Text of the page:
Ninety-Three (Quatrevingt-treize[1]) is the last novel by the French writer Victor Hugo.


Published in 1874, shortly after the terrible bloody upheaval of the Paris Commune, the novel concerns the Revolt in the Vendée - the suppression of the counter-revolutionary revolt in 1793 during the French Revolution. It is divided into three parts, but not chronologically; each part tells a different story, offering a different view of historical general events.

The action mainly takes place in Paris and in the Vendée region of western France, and to a lesser extent at sea off the Channel Islands, where Hugo latterly lived. Hugo has been criticized for his portrayal of the Bretons, whom he describes as "savages" and as speaking "a dead language".

Hugo makes clear where he himself stands - in favor of the revolutionaries - in several explicit comments and remarks made by the omniscient writer. Nevertheless, the Royalist counter-revolutionaries are in no way villainous or despicable. Quite the contrary: Republicans and Royalists alike are depicted as idealistic and high-minded, completely devoted to their respective antagonistic Causes (though, to be sure, ready to perform sundry cruel and ruthless acts perceived as necessary in the ongoing titanic struggle). Among the considerable cast of characters, there is hardly any on either side depicted as opportunistic, mercenary or cynical (as there surely were in reality).

The historical civil war is dramatized (as in other books depicting various historical civil wars) by making it a war between the members of a single family (which did happen in reality, though perhaps not as often as in literature).

The commander of the Republican forces is a young nobleman, himself originating from the region, who had completely gone over to the Revolution during his studies in Paris. The leader of the Royalist rebels is his uncle, who came back secretly from exile in England. The nephew places a price on his uncle's head and imposes a death punishment on anybody who would give him aid and comfort.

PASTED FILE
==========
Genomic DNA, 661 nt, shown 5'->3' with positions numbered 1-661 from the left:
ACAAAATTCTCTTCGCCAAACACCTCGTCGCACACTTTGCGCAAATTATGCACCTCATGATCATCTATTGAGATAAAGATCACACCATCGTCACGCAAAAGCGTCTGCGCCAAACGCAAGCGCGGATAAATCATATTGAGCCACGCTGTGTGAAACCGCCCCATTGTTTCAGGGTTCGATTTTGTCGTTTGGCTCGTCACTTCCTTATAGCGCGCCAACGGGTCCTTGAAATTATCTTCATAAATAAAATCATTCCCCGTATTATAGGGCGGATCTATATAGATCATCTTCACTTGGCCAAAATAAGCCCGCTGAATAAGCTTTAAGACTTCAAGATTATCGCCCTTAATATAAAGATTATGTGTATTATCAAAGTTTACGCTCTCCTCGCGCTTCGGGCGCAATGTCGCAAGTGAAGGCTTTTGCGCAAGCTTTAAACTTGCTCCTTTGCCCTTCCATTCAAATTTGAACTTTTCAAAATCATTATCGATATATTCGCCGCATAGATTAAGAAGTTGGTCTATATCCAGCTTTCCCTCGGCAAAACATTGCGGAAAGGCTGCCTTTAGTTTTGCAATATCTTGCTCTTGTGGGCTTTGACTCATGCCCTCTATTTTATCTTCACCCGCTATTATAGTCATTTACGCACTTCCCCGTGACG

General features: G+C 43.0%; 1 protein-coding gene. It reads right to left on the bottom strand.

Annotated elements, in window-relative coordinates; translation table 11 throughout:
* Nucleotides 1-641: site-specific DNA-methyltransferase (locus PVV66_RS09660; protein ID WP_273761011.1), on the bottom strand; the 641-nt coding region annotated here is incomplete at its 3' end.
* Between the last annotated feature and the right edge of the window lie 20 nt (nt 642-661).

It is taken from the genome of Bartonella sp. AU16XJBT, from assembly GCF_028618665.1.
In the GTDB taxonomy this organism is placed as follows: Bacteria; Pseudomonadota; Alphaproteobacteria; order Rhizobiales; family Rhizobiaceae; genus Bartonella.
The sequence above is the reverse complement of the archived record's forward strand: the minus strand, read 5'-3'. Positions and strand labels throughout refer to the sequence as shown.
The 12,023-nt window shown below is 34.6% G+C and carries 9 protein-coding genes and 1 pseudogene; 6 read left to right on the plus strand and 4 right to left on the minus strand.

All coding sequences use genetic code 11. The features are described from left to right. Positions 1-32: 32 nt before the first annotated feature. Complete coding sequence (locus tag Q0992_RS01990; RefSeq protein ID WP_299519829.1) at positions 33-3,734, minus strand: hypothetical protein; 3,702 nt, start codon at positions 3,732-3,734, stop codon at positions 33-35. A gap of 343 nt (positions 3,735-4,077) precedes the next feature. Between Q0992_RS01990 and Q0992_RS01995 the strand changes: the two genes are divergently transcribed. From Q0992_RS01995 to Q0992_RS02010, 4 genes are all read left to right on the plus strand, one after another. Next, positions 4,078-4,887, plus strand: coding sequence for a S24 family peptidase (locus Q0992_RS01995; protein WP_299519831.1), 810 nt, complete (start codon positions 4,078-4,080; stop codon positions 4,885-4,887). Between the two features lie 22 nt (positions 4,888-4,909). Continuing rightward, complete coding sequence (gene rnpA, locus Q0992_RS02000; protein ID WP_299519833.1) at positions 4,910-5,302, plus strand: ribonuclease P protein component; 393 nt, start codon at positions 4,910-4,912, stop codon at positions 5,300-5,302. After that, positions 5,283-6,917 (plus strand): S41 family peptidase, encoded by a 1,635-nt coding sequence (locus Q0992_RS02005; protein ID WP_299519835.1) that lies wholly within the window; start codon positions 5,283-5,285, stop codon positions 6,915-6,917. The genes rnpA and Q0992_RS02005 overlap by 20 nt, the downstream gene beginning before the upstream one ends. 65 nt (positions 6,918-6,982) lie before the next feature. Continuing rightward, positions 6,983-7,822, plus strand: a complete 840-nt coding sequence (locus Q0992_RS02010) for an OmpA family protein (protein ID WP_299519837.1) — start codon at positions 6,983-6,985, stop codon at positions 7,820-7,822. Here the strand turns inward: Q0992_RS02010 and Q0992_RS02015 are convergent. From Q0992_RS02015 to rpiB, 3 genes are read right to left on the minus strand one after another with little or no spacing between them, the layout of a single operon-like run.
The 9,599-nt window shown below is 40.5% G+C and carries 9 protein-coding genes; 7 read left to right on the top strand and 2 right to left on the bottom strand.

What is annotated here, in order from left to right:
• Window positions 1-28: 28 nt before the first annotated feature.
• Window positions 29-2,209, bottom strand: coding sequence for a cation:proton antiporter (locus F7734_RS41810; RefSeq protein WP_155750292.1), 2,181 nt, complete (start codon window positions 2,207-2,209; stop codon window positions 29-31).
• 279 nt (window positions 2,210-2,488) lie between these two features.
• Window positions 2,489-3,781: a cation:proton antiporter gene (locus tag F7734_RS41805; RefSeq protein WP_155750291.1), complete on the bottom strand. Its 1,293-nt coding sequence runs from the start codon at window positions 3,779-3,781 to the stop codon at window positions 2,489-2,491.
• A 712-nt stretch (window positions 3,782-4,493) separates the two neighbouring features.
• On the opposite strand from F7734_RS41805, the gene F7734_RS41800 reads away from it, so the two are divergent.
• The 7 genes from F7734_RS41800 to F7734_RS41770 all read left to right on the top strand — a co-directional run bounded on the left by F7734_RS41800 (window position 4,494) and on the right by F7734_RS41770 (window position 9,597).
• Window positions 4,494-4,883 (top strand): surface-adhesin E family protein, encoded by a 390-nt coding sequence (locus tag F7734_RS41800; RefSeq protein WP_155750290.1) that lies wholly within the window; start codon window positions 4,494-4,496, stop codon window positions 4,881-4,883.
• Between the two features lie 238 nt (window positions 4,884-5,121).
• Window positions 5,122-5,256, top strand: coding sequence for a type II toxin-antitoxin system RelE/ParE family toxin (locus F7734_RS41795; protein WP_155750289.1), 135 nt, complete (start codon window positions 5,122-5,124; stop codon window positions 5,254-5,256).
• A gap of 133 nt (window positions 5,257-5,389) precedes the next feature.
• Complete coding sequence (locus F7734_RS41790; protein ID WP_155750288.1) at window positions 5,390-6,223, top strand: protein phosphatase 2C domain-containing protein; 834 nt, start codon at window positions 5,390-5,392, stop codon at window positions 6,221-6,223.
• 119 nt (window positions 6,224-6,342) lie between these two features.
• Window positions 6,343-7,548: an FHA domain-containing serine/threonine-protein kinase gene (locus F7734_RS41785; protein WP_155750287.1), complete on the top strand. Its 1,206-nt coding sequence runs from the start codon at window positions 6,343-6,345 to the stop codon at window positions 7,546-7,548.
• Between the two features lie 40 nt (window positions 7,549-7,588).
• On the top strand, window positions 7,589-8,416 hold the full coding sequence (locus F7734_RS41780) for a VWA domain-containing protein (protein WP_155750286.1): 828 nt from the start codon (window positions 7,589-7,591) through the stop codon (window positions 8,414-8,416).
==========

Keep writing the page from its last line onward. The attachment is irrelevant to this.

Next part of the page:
The book concludes with a whole string of noble self-sacrifices and acts of idealistic self-negation. The royalist forces are forced to withdraw from a castle and set it on fire, leaving a Republican-sympthising peasant woman and her children to burn to death. The republicans cannot break down the gate in time to save them, but the Royalist leader -who could have escaped safely via a secret passage -comes out and opens the gate. (A Royalist nobleman sacrificing himself to save a Republican peasant woman!).

The uncle is placed in prison and is to be executed, but his Republican nephew feels that it would be unjust - and helps him escape. Whereupon the nephew is court-martialled under his own decree.

The court is divided, one judge imposing a death punishment and the other supporting acquittal because of the circumstances. The casting vote is up to the President of the Court - an ex-priest who is the accused's beloved and loving tutor who introduced him to revolutionary principles and who is in essence his adoptive father. Precisely because of this he decides for the death penalty, since revolutionary principles must be placed before personal feelings.

The condemned young man fully accepts the justice of the verdict, marches proudly to the guillotine and cries out "Long Live the Republic!" before placing his head on the bloc. At the moment when the verdict is executed, the tutor/judge pulls out his pistol and shoots himself, and - as Hugo puts it - "The two souls go to Heaven locked in embrace".

Ayn Rand believed the book to be the last stand of the Romantic movement against the rising tide of naturalism. She wrote that her The Romantic Manifesto was an attempt to continue the themes of Ninety-Three.

The former priest who is considered by some to be the novel's villain is believed to have been a hero of Josef Stalin in his youth, when Stalin was studying for the priesthood.

Notes Edit

  1. The correct spelling of 93 in French is "quatre-vingt-treize", but the title is spelled Quatrevingt-treize.

External linksEdit

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